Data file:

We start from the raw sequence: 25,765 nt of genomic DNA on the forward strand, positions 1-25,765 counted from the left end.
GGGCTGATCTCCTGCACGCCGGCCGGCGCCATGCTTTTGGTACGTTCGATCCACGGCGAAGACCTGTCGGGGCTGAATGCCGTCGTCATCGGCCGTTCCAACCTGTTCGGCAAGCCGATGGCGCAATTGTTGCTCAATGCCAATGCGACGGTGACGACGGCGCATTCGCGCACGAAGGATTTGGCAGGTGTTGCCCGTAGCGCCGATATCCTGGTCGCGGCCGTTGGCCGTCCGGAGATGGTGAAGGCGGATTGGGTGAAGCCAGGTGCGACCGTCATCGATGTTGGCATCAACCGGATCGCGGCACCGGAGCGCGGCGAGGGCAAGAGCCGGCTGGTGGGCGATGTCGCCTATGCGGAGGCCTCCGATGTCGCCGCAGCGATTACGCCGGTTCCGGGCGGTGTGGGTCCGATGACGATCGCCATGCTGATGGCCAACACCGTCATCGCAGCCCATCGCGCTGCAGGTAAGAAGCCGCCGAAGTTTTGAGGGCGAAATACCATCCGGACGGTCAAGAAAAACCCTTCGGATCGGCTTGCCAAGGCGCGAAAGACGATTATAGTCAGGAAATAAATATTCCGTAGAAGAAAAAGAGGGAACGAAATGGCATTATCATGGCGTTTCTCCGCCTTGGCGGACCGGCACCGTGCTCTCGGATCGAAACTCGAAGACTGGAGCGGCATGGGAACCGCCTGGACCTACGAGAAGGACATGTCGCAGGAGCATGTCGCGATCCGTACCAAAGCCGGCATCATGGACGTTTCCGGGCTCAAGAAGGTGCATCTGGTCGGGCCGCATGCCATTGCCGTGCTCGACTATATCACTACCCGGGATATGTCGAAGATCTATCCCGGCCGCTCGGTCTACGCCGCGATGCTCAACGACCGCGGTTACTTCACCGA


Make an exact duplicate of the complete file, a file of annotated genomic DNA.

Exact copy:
We start from the raw sequence: 25,765 nt of genomic DNA on the forward strand, positions 1-25,765 counted from the left end.
GGGCTGATCTCCTGCACGCCGGCCGGCGCCATGCTTTTGGTACGTTCGATCCACGGCGAAGACCTGTCGGGGCTGAATGCCGTCGTCATCGGCCGTTCCAACCTGTTCGGCAAGCCGATGGCGCAATTGTTGCTCAATGCCAATGCGACGGTGACGACGGCGCATTCGCGCACGAAGGATTTGGCAGGTGTTGCCCGTAGCGCCGATATCCTGGTCGCGGCCGTTGGCCGTCCGGAGATGGTGAAGGCGGATTGGGTGAAGCCAGGTGCGACCGTCATCGATGTTGGCATCAACCGGATCGCGGCACCGGAGCGCGGCGAGGGCAAGAGCCGGCTGGTGGGCGATGTCGCCTATGCGGAGGCCTCCGATGTCGCCGCAGCGATTACGCCGGTTCCGGGCGGTGTGGGTCCGATGACGATCGCCATGCTGATGGCCAACACCGTCATCGCAGCCCATCGCGCTGCAGGTAAGAAGCCGCCGAAGTTTTGAGGGCGAAATACCATCCGGACGGTCAAGAAAAACCCTTCGGATCGGCTTGCCAAGGCGCGAAAGACGATTATAGTCAGGAAATAAATATTCCGTAGAAGAAAAAGAGGGAACGAAATGGCATTATCATGGCGTTTCTCCGCCTTGGCGGACCGGCACCGTGCTCTCGGATCGAAACTCGAAGACTGGAGCGGCATGGGAACCGCCTGGACCTACGAGAAGGACATGTCGCAGGAGCATGTCGCGATCCGTACCAAAGCCGGCATCATGGACGTTTCCGGGCTCAAGAAGGTGCATCTGGTCGGGCCGCATGCCATTGCCGTGCTCGACTATATCACTACCCGGGATATGTCGAAGATCTATCCCGGCCGCTCGGTCTACGCCGCGATGCTCAACGACCGCGGTTACTTCACCGA